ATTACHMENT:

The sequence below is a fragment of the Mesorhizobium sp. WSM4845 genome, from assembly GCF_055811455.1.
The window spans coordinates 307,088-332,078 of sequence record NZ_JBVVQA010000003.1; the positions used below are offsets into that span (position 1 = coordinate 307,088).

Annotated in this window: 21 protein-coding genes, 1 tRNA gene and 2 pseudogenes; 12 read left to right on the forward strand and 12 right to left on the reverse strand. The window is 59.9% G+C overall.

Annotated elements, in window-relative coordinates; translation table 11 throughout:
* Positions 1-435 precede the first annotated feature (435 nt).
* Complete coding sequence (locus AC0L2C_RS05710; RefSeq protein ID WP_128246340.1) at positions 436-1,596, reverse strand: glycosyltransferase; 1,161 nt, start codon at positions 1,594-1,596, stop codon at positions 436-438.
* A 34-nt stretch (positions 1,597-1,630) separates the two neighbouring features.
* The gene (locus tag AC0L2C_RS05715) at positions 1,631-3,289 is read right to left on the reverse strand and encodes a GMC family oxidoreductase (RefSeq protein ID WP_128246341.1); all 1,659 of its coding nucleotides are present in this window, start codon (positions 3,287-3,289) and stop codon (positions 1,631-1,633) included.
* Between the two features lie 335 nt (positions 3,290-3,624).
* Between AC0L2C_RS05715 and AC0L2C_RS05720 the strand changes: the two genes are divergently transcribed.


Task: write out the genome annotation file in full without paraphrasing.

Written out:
The sequence below is a fragment of the Mesorhizobium sp. WSM4845 genome, from assembly GCF_055811455.1.
The window spans coordinates 307,088-332,078 of sequence record NZ_JBVVQA010000003.1; the positions used below are offsets into that span (position 1 = coordinate 307,088).

Annotated in this window: 21 protein-coding genes, 1 tRNA gene and 2 pseudogenes; 12 read left to right on the forward strand and 12 right to left on the reverse strand. The window is 59.9% G+C overall.

Annotated elements, in window-relative coordinates; translation table 11 throughout:
* Positions 1-435 precede the first annotated feature (435 nt).
* Complete coding sequence (locus AC0L2C_RS05710; RefSeq protein ID WP_128246340.1) at positions 436-1,596, reverse strand: glycosyltransferase; 1,161 nt, start codon at positions 1,594-1,596, stop codon at positions 436-438.
* A 34-nt stretch (positions 1,597-1,630) separates the two neighbouring features.
* The gene (locus tag AC0L2C_RS05715) at positions 1,631-3,289 is read right to left on the reverse strand and encodes a GMC family oxidoreductase (RefSeq protein ID WP_128246341.1); all 1,659 of its coding nucleotides are present in this window, start codon (positions 3,287-3,289) and stop codon (positions 1,631-1,633) included.
* Between the two features lie 335 nt (positions 3,290-3,624).
* Between AC0L2C_RS05715 and AC0L2C_RS05720 the strand changes: the two genes are divergently transcribed.